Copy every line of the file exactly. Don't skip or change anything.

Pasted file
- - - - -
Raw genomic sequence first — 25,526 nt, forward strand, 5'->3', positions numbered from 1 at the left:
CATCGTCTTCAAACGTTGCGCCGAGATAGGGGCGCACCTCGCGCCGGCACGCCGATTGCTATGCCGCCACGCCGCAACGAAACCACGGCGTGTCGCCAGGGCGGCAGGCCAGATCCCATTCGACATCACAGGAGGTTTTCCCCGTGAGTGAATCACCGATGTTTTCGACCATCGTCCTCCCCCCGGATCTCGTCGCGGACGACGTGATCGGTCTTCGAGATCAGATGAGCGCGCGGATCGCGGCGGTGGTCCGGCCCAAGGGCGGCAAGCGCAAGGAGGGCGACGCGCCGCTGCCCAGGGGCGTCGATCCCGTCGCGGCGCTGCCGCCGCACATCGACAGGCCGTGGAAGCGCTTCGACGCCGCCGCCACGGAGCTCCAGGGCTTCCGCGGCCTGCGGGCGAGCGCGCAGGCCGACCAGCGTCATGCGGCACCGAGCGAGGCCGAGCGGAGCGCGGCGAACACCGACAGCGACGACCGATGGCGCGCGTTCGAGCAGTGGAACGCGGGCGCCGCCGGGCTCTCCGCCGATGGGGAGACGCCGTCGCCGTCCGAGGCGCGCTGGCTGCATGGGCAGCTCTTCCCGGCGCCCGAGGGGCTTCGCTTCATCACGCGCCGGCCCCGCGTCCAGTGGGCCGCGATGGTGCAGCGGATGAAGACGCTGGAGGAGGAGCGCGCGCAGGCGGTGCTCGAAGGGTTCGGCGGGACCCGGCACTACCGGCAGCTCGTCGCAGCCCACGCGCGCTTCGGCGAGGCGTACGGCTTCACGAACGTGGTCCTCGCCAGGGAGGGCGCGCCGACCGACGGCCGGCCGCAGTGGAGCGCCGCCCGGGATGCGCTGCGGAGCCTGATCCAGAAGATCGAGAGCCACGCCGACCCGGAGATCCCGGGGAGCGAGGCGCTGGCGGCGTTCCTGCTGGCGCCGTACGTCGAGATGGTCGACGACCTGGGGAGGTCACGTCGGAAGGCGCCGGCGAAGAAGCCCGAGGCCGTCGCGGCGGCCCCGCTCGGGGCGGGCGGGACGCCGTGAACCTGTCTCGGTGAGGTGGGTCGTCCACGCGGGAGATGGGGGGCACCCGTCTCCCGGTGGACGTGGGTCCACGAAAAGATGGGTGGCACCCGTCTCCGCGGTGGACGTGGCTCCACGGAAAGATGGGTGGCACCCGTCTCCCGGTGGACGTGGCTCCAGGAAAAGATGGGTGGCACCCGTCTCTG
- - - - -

Raw genomic sequence first — 25,526 nt, forward strand, 5'->3', positions numbered from 1 at the left:
CATCGTCTTCAAACGTTGCGCCGAGATAGGGGCGCACCTCGCGCCGGCACGCCGATTGCTATGCCGCCACGCCGCAACGAAACCACGGCGTGTCGCCAGGGCGGCAGGCCAGATCCCATTCGACATCACAGGAGGTTTTCCCCGTGAGTGAATCACCGATGTTTTCGACCATCGTCCTCCCCCCGGATCTCGTCGCGGACGACGTGATCGGTCTTCGAGATCAGATGAGCGCGCGGATCGCGGCGGTGGTCCGGCCCAAGGGCGGCAAGCGCAAGGAGGGCGACGCGCCGCTGCCCAGGGGCGTCGATCCCGTCGCGGCGCTGCCGCCGCACATCGACAGGCCGTGGAAGCGCTTCGACGCCGCCGCCACGGAGCTCCAGGGCTTCCGCGGCCTGCGGGCGAGCGCGCAGGCCGACCAGCGTCATGCGGCACCGAGCGAGGCCGAGCGGAGCGCGGCGAACACCGACAGCGACGACCGATGGCGCGCGTTCGAGCAGTGGAACGCGGGCGCCGCCGGGCTCTCCGCCGATGGGGAGACGCCGTCGCCGTCCGAGGCGCGCTGGCTGCATGGGCAGCTCTTCCCGGCGCCCGAGGGGCTTCGCTTCATCACGCGCCGGCCCCGCGTCCAGTGGGCCGCGATGGTGCAGCGGATGAAGACGCTGGAGGAGGAGCGCGCGCAGGCGGTGCTCGAAGGGTTCGGCGGGACCCGGCACTACCGGCAGCTCGTCGCAGCCCACGCGCGCTTCGGCGAGGCGTACGGCTTCACGAACGTGGTCCTCGCCAGGGAGGGCGCGCCGACCGACGGCCGGCCGCAGTGGAGCGCCGCCCGGGATGCGCTGCGGAGCCTGATCCAGAAGATCGAGAGCCACGCCGACCCGGAGATCCCGGGGAGCGAGGCGCTGGCGGCGTTCCTGCTGGCGCCGTACGTCGAGATGGTCGACGACCTGGGGAGGTCACGTCGGAAGGCGCCGGCGAAGAAGCCCGAGGCCGTCGCGGCGGCCCCGCTCGGGGCGGGCGGGACGCCGTGAACCTGTCTCGGTGAGGTGGGTCGTCCACGCGGGAGATGGGGGGCACCCGTCTCCCGGTGGACGTGGGTCCACGAAAAGATGGGTGGCACCCGTCTCCGCGGTGGACGTGGCTCCACGGAAAGATGGGTGGCACCCGTCTCCCGGTGGACGTGGCTCCAGGAAAAGATGGGTGGCACCCGTCTCTG